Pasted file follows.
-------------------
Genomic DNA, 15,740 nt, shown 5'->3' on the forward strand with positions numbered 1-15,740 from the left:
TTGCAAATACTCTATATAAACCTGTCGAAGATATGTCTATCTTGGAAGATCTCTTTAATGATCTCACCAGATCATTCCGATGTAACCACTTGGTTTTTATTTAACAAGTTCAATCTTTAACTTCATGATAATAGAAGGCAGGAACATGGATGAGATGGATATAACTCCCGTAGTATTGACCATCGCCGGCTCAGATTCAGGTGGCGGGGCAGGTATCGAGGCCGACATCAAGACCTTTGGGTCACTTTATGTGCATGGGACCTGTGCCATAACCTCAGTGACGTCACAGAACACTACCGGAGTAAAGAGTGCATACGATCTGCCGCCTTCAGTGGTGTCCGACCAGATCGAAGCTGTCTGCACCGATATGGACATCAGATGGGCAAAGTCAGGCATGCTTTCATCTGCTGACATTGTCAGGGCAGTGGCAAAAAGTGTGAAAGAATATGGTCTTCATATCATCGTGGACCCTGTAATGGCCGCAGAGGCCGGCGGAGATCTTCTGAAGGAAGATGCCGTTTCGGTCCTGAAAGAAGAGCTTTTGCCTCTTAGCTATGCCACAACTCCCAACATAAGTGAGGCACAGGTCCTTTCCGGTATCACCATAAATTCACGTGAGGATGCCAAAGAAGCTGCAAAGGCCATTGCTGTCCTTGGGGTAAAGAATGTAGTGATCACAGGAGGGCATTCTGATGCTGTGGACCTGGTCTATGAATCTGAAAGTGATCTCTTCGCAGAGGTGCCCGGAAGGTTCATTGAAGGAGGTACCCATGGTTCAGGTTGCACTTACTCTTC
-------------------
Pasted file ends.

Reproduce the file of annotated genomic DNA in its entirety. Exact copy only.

Genomic DNA, 15,740 nt, shown 5'->3' on the forward strand with positions numbered 1-15,740 from the left:
TTGCAAATACTCTATATAAACCTGTCGAAGATATGTCTATCTTGGAAGATCTCTTTAATGATCTCACCAGATCATTCCGATGTAACCACTTGGTTTTTATTTAACAAGTTCAATCTTTAACTTCATGATAATAGAAGGCAGGAACATGGATGAGATGGATATAACTCCCGTAGTATTGACCATCGCCGGCTCAGATTCAGGTGGCGGGGCAGGTATCGAGGCCGACATCAAGACCTTTGGGTCACTTTATGTGCATGGGACCTGTGCCATAACCTCAGTGACGTCACAGAACACTACCGGAGTAAAGAGTGCATACGATCTGCCGCCTTCAGTGGTGTCCGACCAGATCGAAGCTGTCTGCACCGATATGGACATCAGATGGGCAAAGTCAGGCATGCTTTCATCTGCTGACATTGTCAGGGCAGTGGCAAAAAGTGTGAAAGAATATGGTCTTCATATCATCGTGGACCCTGTAATGGCCGCAGAGGCCGGCGGAGATCTTCTGAAGGAAGATGCCGTTTCGGTCCTGAAAGAAGAGCTTTTGCCTCTTAGCTATGCCACAACTCCCAACATAAGTGAGGCACAGGTCCTTTCCGGTATCACCATAAATTCACGTGAGGATGCCAAAGAAGCTGCAAAGGCCATTGCTGTCCTTGGGGTAAAGAATGTAGTGATCACAGGAGGGCATTCTGATGCTGTGGACCTGGTCTATGAATCTGAAAGTGATCTCTTCGCAGAGGTGCCCGGAAGGTTCATTGAAGGAGGTACCCATGGTTCAGGTTGCACTTACTCTTC